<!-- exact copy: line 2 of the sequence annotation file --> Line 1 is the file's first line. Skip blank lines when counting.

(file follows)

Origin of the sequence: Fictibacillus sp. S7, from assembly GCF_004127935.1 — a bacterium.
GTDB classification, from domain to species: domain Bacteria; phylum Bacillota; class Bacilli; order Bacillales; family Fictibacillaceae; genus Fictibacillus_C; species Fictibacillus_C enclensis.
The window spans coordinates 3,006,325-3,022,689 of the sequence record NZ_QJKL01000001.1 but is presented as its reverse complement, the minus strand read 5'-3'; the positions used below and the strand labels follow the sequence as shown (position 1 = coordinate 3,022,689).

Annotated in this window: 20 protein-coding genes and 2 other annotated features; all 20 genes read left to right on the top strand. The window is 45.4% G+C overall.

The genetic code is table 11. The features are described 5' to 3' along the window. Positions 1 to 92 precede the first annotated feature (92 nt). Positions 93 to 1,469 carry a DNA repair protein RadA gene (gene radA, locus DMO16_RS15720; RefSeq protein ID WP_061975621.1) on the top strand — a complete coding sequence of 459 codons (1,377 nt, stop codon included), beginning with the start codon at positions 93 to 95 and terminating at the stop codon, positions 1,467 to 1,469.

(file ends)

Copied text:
GTDB classification, from domain to species: domain Bacteria; phylum Bacillota; class Bacilli; order Bacillales; family Fictibacillaceae; genus Fictibacillus_C; species Fictibacillus_C enclensis.